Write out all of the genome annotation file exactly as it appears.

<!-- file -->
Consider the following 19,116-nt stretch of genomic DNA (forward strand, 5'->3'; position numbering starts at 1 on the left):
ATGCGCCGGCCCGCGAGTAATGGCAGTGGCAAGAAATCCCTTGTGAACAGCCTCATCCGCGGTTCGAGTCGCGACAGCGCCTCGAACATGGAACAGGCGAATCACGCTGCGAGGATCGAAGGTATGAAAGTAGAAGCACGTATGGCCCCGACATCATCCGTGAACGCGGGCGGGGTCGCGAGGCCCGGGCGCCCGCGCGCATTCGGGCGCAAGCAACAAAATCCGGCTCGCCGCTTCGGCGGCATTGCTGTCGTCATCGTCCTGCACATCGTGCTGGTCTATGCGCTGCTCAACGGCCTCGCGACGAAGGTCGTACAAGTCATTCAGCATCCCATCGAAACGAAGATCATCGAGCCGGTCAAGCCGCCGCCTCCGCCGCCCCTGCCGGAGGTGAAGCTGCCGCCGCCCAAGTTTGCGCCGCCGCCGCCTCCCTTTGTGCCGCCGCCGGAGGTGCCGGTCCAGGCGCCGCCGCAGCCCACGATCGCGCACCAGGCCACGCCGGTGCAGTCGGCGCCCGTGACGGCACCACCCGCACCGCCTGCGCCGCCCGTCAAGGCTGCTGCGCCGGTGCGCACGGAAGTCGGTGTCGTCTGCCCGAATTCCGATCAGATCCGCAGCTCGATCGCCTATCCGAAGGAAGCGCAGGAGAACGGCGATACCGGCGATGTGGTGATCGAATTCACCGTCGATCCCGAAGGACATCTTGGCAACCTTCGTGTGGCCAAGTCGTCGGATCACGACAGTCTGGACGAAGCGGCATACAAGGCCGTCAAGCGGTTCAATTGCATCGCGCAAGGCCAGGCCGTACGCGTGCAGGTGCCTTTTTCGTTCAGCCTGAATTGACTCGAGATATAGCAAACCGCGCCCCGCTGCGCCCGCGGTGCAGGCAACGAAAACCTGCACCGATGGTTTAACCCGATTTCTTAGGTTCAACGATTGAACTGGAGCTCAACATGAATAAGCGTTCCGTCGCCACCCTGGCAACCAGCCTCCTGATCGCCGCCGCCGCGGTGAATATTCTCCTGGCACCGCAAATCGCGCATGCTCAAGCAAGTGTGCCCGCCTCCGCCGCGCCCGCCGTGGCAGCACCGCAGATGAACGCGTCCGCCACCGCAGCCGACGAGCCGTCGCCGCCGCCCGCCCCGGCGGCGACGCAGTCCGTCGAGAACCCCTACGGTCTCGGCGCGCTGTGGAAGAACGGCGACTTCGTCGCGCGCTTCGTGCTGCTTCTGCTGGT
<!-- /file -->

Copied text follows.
Consider the following 19,116-nt stretch of genomic DNA (forward strand, 5'->3'; position numbering starts at 1 on the left):
ATGCGCCGGCCCGCGAGTAATGGCAGTGGCAAGAAATCCCTTGTGAACAGCCTCATCCGCGGTTCGAGTCGCGACAGCGCCTCGAACATGGAACAGGCGAATCACGCTGCGAGGATCGAAGGTATGAAAGTAGAAGCACGTATGGCCCCGACATCATCCGTGAACGCGGGCGGGGTCGCGAGGCCCGGGCGCCCGCGCGCATTCGGGCGCAAGCAACAAAATCCGGCTCGCCGCTTCGGCGGCATTGCTGTCGTCATCGTCCTGCACATCGTGCTGGTCTATGCGCTGCTCAACGGCCTCGCGACGAAGGTCGTACAAGTCATTCAGCATCCCATCGAAACGAAGATCATCGAGCCGGTCAAGCCGCCGCCTCCGCCGCCCCTGCCGGAGGTGAAGCTGCCGCCGCCCAAGTTTGCGCCGCCGCCGCCTCCCTTTGTGCCGCCGCCGGAGGTGCCGGTCCAGGCGCCGCCGCAGCCCACGATCGCGCACCAGGCCACGCCGGTGCAGTCGGCGCCCGTGACGGCACCACCCGCACCGCCTGCGCCGCCCGTCAAGGCTGCTGCGCCGGTGCGCACGGAAGTCGGTGTCGTCTGCCCGAATTCCGATCAGATCCGCAGCTCGATCGCCTATCCGAAGGAAGCGCAGGAGAACGGCGATACCGGCGATGTGGTGATCGAATTCACCGTCGATCCCGAAGGACATCTTGGCAACCTTCGTGTGGCCAAGTCGTCGGATCACGACAGTCTGGACGAAGCGGCATACAAGGCCGTCAAGCGGTTCAATTGCATCGCGCAAGGCCAGGCCGTACGCGTGCAGGTGCCTTTTTCGTTCAGCCTGAATTGACTCGAGATATAGCAAACCGCGCCCCGCTGCGCCCGCGGTGCAGGCAACGAAAACCTGCACCGATGGTTTAACCCGATTTCTTAGGTTCAACGATTGAACTGGAGCTCAACATGAATAAGCGTTCCGTCGCCACCCTGGCAACCAGCCTCCTGATCGCCGCCGCCGCGGTGAATATTCTCCTGGCACCGCAAATCGCGCATGCTCAAGCAAGTGTGCCCGCCTCCGCCGCGCCCGCCGTGGCAGCACCGCAGATGAACGCGTCCGCCACCGCAGCCGACGAGCCGTCGCCGCCGCCCGCCCCGGCGGCGACGCAGTCCGTCGAGAACCCCTACGGTCTCGGCGCGCTGTGGAAGAACGGCGACTTCGTCGCGCGCTTCGTGCTGCTTCTGCTGGT